ACT/SAT words. From Extol to Panegyric

 ACT/SAT coming up?  Calm your nerves by learning these words.

Extol; v. To praise highly. 

They extolled me when I returned after receiving my bachelor’s degree with honors.

Kudos; n. Praise; a compliment.

Kudos to whoever came up with the brilliant idea of sliced bread.

Laudable; adj. worthy of praise and/or recognition.

She did a laudable deed and because of this, she was very much loved in the community.

Meritorious; adj. deserving of award, merit, or praise.

I admired his meritorious behavior of attempting to save the child.

Panegyric; n. A formal public compliment or elaborate praise.

After all chaos politician had caused, there was much panegyric when he resigned from his place of office.

Praiseworthy; adj. Meriting praise and high commendation.

Everything he did was praiseworthy and that’s why I so easily loved him.

Abominate; v. To detest thoroughly.

He was an abominable person who was so forceful and mean.

Admonitory; adj. Mildly cautionary, reproving, or scolding.

The teacher’s admonitory tone made me know I was close to getting on her last nerve.

Berate; v. To scold angrily and at length.

She berated her daughter for coming home long after curfew.

Blameworthy; adj. Worthy of blame or reproof; guilty; deserving punishment.

Everything she did was blameworthy. She put behind every act her rebelliousness.

Castigate; v. To criticize thoroughly, even to punish for an infraction.

After I got in a physical fight at school, I was castigated by my father and grounded for two months.

Censurable; adj. Deserving of censure or blame.

This material is censurable and needs to be blocked.

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SAT Essential Words and Definitions–know your stuff!

SAT coming up?  Quickly come to know these words  below:

Acclaim; v, n. 

Verb: to applaud or congratulate with much enthusiasm; to strongly approve.

My tennis coach always acclaimed us for our good work.

Noun: enthusiastic applause or recognition.

I was met with much acclaim when I returned home.

Admirable; adj. worthy of being admired or respected.

His attention to me on our date was so admirable it made me like him even more.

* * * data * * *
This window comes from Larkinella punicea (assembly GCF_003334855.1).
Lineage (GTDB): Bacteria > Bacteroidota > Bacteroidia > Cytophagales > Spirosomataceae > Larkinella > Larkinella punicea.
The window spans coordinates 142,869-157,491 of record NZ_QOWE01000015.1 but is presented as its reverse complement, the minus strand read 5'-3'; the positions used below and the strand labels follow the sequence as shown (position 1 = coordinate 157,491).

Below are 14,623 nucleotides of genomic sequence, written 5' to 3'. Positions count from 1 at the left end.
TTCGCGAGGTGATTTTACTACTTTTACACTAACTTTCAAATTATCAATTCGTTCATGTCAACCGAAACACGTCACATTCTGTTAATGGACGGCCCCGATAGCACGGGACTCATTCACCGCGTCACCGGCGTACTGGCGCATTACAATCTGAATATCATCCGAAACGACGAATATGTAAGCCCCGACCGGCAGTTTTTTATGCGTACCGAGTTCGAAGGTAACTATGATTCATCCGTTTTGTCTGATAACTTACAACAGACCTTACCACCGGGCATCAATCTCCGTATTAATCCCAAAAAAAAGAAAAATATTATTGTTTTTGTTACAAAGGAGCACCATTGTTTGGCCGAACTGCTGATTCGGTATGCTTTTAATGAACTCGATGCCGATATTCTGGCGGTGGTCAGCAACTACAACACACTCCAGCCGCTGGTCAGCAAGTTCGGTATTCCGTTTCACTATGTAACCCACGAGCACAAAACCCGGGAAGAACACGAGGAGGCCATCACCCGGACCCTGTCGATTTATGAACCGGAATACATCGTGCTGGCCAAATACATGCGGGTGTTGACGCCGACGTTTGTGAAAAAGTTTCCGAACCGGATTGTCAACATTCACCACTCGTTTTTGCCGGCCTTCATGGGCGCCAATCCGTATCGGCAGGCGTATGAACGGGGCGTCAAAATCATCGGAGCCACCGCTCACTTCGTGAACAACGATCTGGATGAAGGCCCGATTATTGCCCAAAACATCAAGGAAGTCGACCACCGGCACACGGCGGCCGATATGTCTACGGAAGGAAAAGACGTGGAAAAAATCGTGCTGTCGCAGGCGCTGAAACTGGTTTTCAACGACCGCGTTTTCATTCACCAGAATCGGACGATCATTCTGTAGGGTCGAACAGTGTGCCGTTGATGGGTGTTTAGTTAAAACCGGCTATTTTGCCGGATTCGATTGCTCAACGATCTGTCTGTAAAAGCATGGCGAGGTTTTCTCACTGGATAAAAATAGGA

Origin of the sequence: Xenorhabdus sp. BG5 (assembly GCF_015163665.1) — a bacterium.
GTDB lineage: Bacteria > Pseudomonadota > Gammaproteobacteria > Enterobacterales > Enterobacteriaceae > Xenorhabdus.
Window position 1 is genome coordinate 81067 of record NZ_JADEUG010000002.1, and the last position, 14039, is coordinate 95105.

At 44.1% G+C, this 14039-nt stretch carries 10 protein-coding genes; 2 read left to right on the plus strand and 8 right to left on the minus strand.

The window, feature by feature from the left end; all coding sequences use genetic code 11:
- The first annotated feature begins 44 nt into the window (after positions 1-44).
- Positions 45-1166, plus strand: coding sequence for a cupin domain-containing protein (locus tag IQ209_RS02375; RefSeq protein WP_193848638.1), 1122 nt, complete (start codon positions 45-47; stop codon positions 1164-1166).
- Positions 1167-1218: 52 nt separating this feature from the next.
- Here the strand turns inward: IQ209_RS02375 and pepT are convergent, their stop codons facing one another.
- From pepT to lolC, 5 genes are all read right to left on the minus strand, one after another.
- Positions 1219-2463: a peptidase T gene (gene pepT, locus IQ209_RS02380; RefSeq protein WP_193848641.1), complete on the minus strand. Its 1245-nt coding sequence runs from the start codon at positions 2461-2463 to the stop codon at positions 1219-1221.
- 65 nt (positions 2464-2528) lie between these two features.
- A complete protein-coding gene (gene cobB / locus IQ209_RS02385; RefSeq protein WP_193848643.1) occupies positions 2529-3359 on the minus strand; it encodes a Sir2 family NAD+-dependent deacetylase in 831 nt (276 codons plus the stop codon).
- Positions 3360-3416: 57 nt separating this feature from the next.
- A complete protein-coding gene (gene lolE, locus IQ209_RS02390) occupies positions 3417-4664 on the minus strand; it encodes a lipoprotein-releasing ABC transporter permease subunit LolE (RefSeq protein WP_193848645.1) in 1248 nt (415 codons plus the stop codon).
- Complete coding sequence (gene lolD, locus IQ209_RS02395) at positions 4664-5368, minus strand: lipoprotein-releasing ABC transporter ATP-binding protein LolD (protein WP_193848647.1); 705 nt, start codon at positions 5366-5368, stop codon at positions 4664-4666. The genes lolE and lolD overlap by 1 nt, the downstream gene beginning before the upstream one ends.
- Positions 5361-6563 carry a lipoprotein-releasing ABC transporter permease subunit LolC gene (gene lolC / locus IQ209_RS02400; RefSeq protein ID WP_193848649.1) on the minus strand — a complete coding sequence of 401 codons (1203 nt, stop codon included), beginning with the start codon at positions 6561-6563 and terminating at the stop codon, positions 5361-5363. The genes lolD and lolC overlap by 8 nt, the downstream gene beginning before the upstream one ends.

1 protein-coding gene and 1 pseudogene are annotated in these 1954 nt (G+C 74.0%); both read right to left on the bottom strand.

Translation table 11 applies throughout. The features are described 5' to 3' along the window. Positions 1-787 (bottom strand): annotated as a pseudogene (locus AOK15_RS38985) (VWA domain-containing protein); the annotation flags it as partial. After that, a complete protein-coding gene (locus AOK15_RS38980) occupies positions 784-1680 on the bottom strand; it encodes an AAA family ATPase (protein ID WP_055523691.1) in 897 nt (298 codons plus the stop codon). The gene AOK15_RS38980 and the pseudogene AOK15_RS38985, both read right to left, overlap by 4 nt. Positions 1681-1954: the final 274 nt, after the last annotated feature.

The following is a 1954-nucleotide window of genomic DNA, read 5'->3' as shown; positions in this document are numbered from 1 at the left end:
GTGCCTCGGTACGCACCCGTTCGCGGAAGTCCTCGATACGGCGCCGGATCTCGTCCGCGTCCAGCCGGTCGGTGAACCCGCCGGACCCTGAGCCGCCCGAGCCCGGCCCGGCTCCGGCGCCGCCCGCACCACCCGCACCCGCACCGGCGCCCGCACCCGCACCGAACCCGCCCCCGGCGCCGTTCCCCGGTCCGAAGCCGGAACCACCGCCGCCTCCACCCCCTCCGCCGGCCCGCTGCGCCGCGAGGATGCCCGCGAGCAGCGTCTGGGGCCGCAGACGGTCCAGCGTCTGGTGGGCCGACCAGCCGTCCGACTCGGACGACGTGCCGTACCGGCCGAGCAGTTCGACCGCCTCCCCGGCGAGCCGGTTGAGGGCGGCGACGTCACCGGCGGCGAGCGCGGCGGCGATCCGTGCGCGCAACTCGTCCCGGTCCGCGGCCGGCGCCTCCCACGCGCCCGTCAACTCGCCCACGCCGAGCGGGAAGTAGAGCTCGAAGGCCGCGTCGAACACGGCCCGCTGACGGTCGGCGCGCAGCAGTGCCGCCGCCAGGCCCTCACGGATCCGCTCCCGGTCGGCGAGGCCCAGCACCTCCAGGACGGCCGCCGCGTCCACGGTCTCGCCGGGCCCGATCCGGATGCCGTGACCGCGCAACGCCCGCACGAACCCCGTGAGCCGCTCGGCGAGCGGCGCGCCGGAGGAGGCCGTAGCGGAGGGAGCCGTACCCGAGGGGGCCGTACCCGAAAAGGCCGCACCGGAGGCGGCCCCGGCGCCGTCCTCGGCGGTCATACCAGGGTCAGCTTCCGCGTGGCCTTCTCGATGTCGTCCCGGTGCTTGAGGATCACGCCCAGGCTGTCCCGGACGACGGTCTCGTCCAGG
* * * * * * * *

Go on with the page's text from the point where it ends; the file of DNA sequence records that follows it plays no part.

Applaud; v. To express approval, often by the clapping of hands.

They all applauded me as I walked into the stadium.

Approbation; n. Expression of approval, often official in nature.

The President’s approbation for the new law was not received well.

Celebrate; v. To praise or make widely known or creditable.

We celebrated the proposal of Mike to Shauna.

Citation; n. Official commendation or recognition.

She received a citation for her terrible parking.

Creditable; adj. deserving of often limited praise or accommodation.

The performance I gave wasn’t the best but it was creditable.

Another definition: Deserving of commercial credit or reputation.

The article was not creditable and it misled many people.

Encomium; n. Warm, deserving praise; a tribute.

I gave the boy an encomium for all the wonderful things he did for the community.

Esteem; n. Favorable respect or regard.

I have high self-esteem because I love myself.

Eulogy; n. A laudatory speech written in praise of a person, usually after his or her death.

At her funeral, so many people gave amazing eulogies that brought me to tears.

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General Test-Preparation Strategies

Getting ready for testing time? Cramming to study for finals?

In general, you should:

-Start early. Be sure that you have completed your assigned reading at least several days before the test. Remember that reading and studying are not the same thing. All of your reading should be completed before you begin studying.

-Get organized. Organize all of your studying tools and strategies-notes, annotations, study strategies-so that you can dig right in.

-Distribute your time. Rather than trying to cram all of your studying into 1 and 2 days, distribute your time over several days. Spending a total of 6 hours studying spread over 5 days is much more effective than trying to spend 6 hours studying the day before, or even 3 hours a day for 2 days before the test.

-Break up the work. If you begin studying several days in advance, you will be able to break up the information you have to study into chunks of major concepts. In other words, don’t sit down to study with the idea in mind that you will study every chapter and every page of notes. Study groups of information that seem to fit together, or at least identify which concepts you want to learn in a particular study session. This helps you stay more focused on the task at hand.

-Stay healthy. Eat properly and get enough sleep. Try to remain in a studying routine rather than staying up all night cramming. Eat regular meals and exercise if that is part of your normal routine. As part of staying healthy, it’s also important to monitor your emotional health by evaluating your stress level. When you get too stressed out, it influences other aspects of your performance and becomes a vicious cycle.

-Self-test. It’s important to have a firm understanding of what you know and what you don’t know. Remember that self-testing involves asking yourself questions about the material, saying the information to yourself or to someone else, and then checking to see whether you are correct.